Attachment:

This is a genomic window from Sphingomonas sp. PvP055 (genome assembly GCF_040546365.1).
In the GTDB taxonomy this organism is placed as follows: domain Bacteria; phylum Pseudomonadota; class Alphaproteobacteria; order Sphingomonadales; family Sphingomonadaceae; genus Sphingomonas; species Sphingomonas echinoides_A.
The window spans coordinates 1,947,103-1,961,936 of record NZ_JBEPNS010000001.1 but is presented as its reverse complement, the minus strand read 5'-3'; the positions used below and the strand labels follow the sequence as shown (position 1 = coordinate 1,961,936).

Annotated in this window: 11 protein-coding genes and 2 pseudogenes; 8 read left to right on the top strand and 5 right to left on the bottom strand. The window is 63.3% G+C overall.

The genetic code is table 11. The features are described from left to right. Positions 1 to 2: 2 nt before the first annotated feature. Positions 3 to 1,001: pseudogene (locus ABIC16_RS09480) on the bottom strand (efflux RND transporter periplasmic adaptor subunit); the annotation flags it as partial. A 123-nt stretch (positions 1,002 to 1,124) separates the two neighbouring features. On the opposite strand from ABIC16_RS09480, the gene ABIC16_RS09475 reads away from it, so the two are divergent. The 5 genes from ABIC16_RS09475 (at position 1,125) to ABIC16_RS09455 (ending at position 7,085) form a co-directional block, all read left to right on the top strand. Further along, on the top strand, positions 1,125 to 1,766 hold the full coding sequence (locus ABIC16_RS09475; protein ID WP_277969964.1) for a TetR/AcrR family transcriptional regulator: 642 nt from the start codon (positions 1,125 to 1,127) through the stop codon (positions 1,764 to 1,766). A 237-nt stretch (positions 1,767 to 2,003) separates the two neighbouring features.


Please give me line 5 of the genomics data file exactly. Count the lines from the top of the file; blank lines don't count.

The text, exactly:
The genetic code is table 11. The features are described from left to right. Positions 1 to 2: 2 nt before the first annotated feature. Positions 3 to 1,001: pseudogene (locus ABIC16_RS09480) on the bottom strand (efflux RND transporter periplasmic adaptor subunit); the annotation flags it as partial. A 123-nt stretch (positions 1,002 to 1,124) separates the two neighbouring features. On the opposite strand from ABIC16_RS09480, the gene ABIC16_RS09475 reads away from it, so the two are divergent. The 5 genes from ABIC16_RS09475 (at position 1,125) to ABIC16_RS09455 (ending at position 7,085) form a co-directional block, all read left to right on the top strand. Further along, on the top strand, positions 1,125 to 1,766 hold the full coding sequence (locus ABIC16_RS09475; protein ID WP_277969964.1) for a TetR/AcrR family transcriptional regulator: 642 nt from the start codon (positions 1,125 to 1,127) through the stop codon (positions 1,764 to 1,766). A 237-nt stretch (positions 1,767 to 2,003) separates the two neighbouring features.